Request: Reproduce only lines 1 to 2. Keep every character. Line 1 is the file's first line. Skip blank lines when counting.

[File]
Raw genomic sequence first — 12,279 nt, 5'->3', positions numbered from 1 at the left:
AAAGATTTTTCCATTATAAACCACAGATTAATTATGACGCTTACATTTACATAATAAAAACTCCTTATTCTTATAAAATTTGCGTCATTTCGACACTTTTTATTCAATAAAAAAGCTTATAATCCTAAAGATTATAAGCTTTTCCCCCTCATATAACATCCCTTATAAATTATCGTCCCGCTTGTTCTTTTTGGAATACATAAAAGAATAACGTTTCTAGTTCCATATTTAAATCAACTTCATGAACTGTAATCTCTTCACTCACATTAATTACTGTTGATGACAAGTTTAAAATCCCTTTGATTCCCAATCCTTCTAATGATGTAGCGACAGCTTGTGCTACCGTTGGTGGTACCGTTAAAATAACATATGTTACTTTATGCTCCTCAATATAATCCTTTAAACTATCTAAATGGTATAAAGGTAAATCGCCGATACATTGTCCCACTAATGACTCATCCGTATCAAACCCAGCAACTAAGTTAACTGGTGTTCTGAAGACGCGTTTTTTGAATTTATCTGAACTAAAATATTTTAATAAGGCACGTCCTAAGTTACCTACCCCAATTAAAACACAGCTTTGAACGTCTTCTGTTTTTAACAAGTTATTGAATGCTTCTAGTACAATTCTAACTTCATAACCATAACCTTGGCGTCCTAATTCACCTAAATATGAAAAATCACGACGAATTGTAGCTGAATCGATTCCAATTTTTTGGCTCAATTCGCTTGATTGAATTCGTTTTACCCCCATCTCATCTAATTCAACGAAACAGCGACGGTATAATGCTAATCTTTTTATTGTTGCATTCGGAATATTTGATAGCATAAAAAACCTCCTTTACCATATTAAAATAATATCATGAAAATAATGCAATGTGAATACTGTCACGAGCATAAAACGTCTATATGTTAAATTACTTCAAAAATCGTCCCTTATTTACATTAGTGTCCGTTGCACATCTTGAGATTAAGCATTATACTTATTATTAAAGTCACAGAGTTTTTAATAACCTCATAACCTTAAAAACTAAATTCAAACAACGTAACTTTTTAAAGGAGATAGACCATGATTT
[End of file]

Raw genomic sequence first — 12,279 nt, 5'->3', positions numbered from 1 at the left:
AAAGATTTTTCCATTATAAACCACAGATTAATTATGACGCTTACATTTACATAATAAAAACTCCTTATTCTTATAAAATTTGCGTCATTTCGACACTTTTTATTCAATAAAAAAGCTTATAATCCTAAAGATTATAAGCTTTTCCCCCTCATATAACATCCCTTATAAATTATCGTCCCGCTTGTTCTTTTTGGAATACATAAAAGAATAACGTTTCTAGTTCCATATTTAAATCAACTTCATGAACTGTAATCTCTTCACTCACATTAATTACTGTTGATGACAAGTTTAAAATCCCTTTGATTCCCAATCCTTCTAATGATGTAGCGACAGCTTGTGCTACCGTTGGTGGTACCGTTAAAATAACATATGTTACTTTATGCTCCTCAATATAATCCTTTAAACTATCTAAATGGTATAAAGGTAAATCGCCGATACATTGTCCCACTAATGACTCATCCGTATCAAACCCAGCAACTAAGTTAACTGGTGTTCTGAAGACGCGTTTTTTGAATTTATCTGAACTAAAATATTTTAATAAGGCACGTCCTAAGTTACCTACCCCAATTAAAACACAGCTTTGAACGTCTTCTGTTTTTAACAAGTTATTGAATGCTTCTAGTACAATTCTAACTTCATAACCATAACCTTGGCGTCCTAATTCACCTAAATATGAAAAATCACGACGAATTGTAGCTGAATCGATTCCAATTTTTTGGCTCAATTCGCTTGATTGAATTCGTTTTACCCCCATCTCATCTAATTCAACGAAACAGCGACGGTATAATGCTAATCTTTTTATTGTTGCATTCGGAATATTTGATAGCATAAAAAACCTCCTTTACCATATTAAAATAATATCATGAAAATAATGCAATGTGAATACTGTCACGAGCATAAAACGTCTATATGTTAAATTACTTCAAAAATCGTCCCTTATTTACATTAGTGTCCGTTGCACATCTTGAGATTAAGCATTATACTTATTATTAAAGTCACAGAGTTTTTAATAACCTCATAACCTTAAAAACTAAATTCAAACAACGTAACTTTTTAAAGGAGATAGACCATGATTT